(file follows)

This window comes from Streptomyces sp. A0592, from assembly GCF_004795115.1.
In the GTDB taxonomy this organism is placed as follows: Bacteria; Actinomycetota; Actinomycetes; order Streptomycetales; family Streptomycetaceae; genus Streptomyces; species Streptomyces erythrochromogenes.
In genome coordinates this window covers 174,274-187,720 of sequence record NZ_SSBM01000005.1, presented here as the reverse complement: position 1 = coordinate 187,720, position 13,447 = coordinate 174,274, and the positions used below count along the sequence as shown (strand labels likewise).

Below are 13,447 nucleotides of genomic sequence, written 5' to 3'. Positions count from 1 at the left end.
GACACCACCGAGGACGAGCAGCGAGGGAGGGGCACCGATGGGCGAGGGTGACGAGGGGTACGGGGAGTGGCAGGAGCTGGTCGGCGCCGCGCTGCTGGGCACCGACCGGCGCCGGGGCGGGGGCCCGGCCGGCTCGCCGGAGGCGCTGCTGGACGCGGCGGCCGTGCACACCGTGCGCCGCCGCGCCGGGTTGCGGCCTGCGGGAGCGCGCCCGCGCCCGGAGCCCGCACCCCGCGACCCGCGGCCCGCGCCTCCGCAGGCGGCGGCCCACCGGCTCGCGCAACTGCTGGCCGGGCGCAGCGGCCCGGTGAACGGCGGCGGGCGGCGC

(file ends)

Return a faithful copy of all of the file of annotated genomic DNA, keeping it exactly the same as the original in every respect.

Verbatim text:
This window comes from Streptomyces sp. A0592, from assembly GCF_004795115.1.
In the GTDB taxonomy this organism is placed as follows: Bacteria; Actinomycetota; Actinomycetes; order Streptomycetales; family Streptomycetaceae; genus Streptomyces; species Streptomyces erythrochromogenes.
In genome coordinates this window covers 174,274-187,720 of sequence record NZ_SSBM01000005.1, presented here as the reverse complement: position 1 = coordinate 187,720, position 13,447 = coordinate 174,274, and the positions used below count along the sequence as shown (strand labels likewise).

Below are 13,447 nucleotides of genomic sequence, written 5' to 3'. Positions count from 1 at the left end.
GACACCACCGAGGACGAGCAGCGAGGGAGGGGCACCGATGGGCGAGGGTGACGAGGGGTACGGGGAGTGGCAGGAGCTGGTCGGCGCCGCGCTGCTGGGCACCGACCGGCGCCGGGGCGGGGGCCCGGCCGGCTCGCCGGAGGCGCTGCTGGACGCGGCGGCCGTGCACACCGTGCGCCGCCGCGCCGGGTTGCGGCCTGCGGGAGCGCGCCCGCGCCCGGAGCCCGCACCCCGCGACCCGCGGCCCGCGCCTCCGCAGGCGGCGGCCCACCGGCTCGCGCAACTGCTGGCCGGGCGCAGCGGCCCGGTGAACGGCGGCGGGCGGCGC